On November 1, 2017, the Division of Corporation Finance (Division) of the Securities and Exchange Commission (SEC) released Staff Legal Bulletin No. 14I (SLB No. 14I) to offer guidance on the scope and application of Rules 14a-8(i)(7) and 14a-8(i)(5), each of which provide a substantive basis for excluding shareholder proposals from a company’s proxy materials for shareholder meetings. SLB No. 14I also discusses a new policy requiring documentation when shareholders submit “proposals by proxy,” along with the Division’s views on the use of graphs and images in the supporting statements for shareholder proposals.
Rule 14a-8(i)(7)—the “Ordinary Business” Exception
Rule 14a-8(i)(7) permits a company to exclude any shareholder proposal that “deals with a matter relating to the company’s ordinary business operations.” Nonetheless, the SEC has stated that proposals focusing on sufficiently significant policy issues should be included in a company’s proxy materials even when dealing with such ordinary business matters. A policy is sufficiently significant when it (i) transcends these day-to-day business matters and (ii) raises policy issues that would be appropriate for a shareholder vote. In SLB No. 14I, the Division acknowledges that such a determination raises difficult judgment calls, which the company’s board—in the exercise of its fiduciary duties to its shareholders—is generally in the best position to make.
Going forward, when a company submits a no-action request to exclude a shareholder proposal under the “ordinary business” exception, the Division expects the company to also include a discussion that reflects the board’s analysis of the particular policy issue raised and its significance. In particular, the Division will expect the no-action request to detail the specific processes employed by the board to ensure that its conclusions regarding the policy issue are well-informed and well-reasoned.
Rule 14a-8(i)(5)—the “Economic Relevance” Exception
Rule 14a-8(i)(5) permits a company to exclude any shareholder proposal that “relates to operations which account for less than 5 percent of the company’s total assets at the end of its most recent fiscal year, and for less than 5 percent of its net earnings and gross sales for its most recent fiscal year, and is not otherwise significantly related to the company’s business.” SLB No. 14I points out that, as a result of a federal court decision following the promulgation of the current rule, the Division’s analysis has simply considered whether a company conducted any amount of business related to the issue in the proposal and whether that issue was of broad social or ethical concern. This, according to the Division, unduly limits the exclusion’s availability because it does not fully consider the question of whether the proposal “deals with a matter that is not significantly related to the issuer’s business.”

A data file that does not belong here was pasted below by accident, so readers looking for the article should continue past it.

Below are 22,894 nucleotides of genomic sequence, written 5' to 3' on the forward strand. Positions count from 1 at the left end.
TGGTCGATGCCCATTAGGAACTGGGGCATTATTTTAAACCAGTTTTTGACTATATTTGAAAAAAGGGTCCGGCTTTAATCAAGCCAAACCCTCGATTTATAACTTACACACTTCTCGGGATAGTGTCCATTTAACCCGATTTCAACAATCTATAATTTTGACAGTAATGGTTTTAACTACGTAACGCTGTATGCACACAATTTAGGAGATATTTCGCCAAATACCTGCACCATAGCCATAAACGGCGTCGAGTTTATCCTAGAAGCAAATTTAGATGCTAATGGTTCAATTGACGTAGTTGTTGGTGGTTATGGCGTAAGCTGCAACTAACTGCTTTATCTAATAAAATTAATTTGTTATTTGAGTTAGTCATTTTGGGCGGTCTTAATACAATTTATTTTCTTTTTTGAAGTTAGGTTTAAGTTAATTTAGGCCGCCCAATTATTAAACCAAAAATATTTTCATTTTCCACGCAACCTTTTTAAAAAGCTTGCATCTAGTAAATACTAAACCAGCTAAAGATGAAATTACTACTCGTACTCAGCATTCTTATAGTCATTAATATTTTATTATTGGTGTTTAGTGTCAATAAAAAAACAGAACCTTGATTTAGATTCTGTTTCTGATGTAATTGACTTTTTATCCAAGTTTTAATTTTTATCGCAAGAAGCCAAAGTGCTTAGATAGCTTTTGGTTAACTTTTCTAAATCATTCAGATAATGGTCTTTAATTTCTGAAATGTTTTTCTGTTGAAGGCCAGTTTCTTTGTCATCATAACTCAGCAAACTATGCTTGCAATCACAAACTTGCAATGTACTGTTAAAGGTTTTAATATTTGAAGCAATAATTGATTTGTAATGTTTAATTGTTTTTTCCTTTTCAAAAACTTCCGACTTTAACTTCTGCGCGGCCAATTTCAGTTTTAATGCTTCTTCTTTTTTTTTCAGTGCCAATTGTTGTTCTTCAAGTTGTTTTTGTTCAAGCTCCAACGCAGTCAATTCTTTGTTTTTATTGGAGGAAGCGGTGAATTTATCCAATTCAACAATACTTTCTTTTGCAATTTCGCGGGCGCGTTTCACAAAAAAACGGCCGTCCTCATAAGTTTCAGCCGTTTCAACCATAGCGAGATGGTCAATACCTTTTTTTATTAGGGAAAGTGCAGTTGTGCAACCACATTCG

Going forward, when a company submits a no-action request to exclude a shareholder proposal under the “economic relevance” exception, the Division’s analysis will focus on the proposal’s significance to the company’s business when it otherwise relates to operations accounting for less than 5 percent of total assets, net earnings and gross sales. Whether to exclude or include a proposal that raises issues of social or ethical significance will be based on the relevance of such issues to the company’s business—regardless of the importance of these social or ethical issues in the abstract. While a matter’s significance may vary from company to company, the Division will generally consider substantive governance matters to be significantly related to almost all companies.
For any proposal that lacks significance on its face, the burden will be on the proponent to demonstrate that it is “otherwise significantly related to the company’s business.” This can be done by providing information regarding the proposal’s significant impact on the company’s other business segments as well as its potential to subject the company to significant contingent liabilities. While the proponent can make social or ethical arguments, the Division expects the proponent to tie these to a significant effect on the company’s business. Additionally, the mere possibility of reputational or economic harm, according to the Division, will not preclude no-action relief. Ultimately, the Division will look at the “total mix” of information about the company when evaluating a matter’s significance.